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Source: University of Waikato

Matamata Primary School teacher Carma Maisey credits the University of Waikato’s Poutama Pounamu Blended Learning for encouraging her into Masters level study.

“It has been a completely unique, uplifting and life changing experience,” says Carma, who has been teaching for 11 years.

Poutama Pounamu is a 12-month professional learning development (PLD) programme run by the School of Education at the University of Waikato.

The blended learning course supports leaders and teachers to do professional development while still working.

Carma is just one of a number of kaiwhakaako (teachers) who have gone on to complete their Masters after doing Poutama Pounamu Blended Learning in 2020. Another student from an earlier cohort has recently enrolled to do his Doctor of Education (EdD).

“The support, kindness and encouragement the Poutama Pounamu tutors gave me was absolutely critical in my decision to continue with my study and enrol in the Masters of Education,” says Carma, who was awarded a Ministry of Education TeachNZ Study award to complete her Masters at the University of Waikato this year.

Poutama Pounamu provides a supported pathway into Masters level study wherever you are in New Zealand. Benefits include the ability to credit two 15-point papers and a $1000 scholarship towards a summer school paper at the university.

North Island wᾱnanga, Huria Marae, Tauranga.

The fifth cohort of 86 new kaiwhakaako started their Poutama Pounamu blended learning in February, with wānanga taking place in both the North Island and South Island.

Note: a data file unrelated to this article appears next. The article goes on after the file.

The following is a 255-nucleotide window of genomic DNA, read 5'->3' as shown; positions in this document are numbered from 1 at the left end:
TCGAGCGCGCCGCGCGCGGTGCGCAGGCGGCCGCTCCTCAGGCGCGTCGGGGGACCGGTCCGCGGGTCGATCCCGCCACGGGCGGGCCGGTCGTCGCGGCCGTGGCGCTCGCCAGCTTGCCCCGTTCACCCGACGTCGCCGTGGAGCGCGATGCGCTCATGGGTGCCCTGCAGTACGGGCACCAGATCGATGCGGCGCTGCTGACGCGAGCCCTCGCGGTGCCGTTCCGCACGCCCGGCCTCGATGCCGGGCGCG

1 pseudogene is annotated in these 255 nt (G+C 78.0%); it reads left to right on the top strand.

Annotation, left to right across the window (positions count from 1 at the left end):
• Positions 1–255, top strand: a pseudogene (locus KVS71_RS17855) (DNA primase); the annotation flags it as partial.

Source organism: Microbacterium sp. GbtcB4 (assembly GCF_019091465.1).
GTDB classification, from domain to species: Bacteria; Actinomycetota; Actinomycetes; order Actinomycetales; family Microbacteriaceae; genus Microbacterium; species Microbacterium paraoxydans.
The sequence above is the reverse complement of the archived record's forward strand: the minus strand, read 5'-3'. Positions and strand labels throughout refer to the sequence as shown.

Their first wānanga was held at Te Āwhina Marae in Motueka on February 25 and 26, and at Huria Marae in Tauranga on March 22 and 23.

Professor Mere Berryman said it was exciting to welcome these kaiwhakaako back into academic study and was looking forward to seeing where their learning journey would take each one.

“This course is proving to be a successful and innovative way to get teachers and other educators back into tertiary education, while still teaching and working,” says Professor Berryman. “It provides an incentive for kaiwhakaako to carry on and complete their Masters by proving that studying at tertiary level again is achievable while working.”

Designed to indigenise and decolonise teaching practices, schools and communities, the blended learning comprises five online modules, two face-to-face wānanga over two days and one virtual wᾱnanga.

“By learning through and in te ao Māori (Māori world view) contexts blended learning encourages people to deepen their understandings, knowledge and confidence about historical events that have led to disparity for Māori and how this continues through our colonial education system,” says Professor Berryman. “Learning about racism is an important related aspect.”

Huria Marae, Tauranga.

Kaiwhakaako receive regular feedback throughout the programme, and share their learning with colleagues in small groups back in their schools and centres.

“It’s great to see how Poutama Pounamu Blended Learning has reignited the passion for learning among kaiwhakaako,” says Professor Don Kilnger, Pro Vice-Chancellor of Education.

“For some teachers, it’s also been the incentive to kickstart their higher education journey.

“Their knowledge and personal development will benefit them personally and professionally, as well as their schools, students and wider communities. The Division of Education at the University of Waikato is delighted to support our teachers in this way.”

For more information about the Poutama Pounamu programme or studying education at the University of Waikato, see visit the Poutama Pounamu Website.

MIL OSI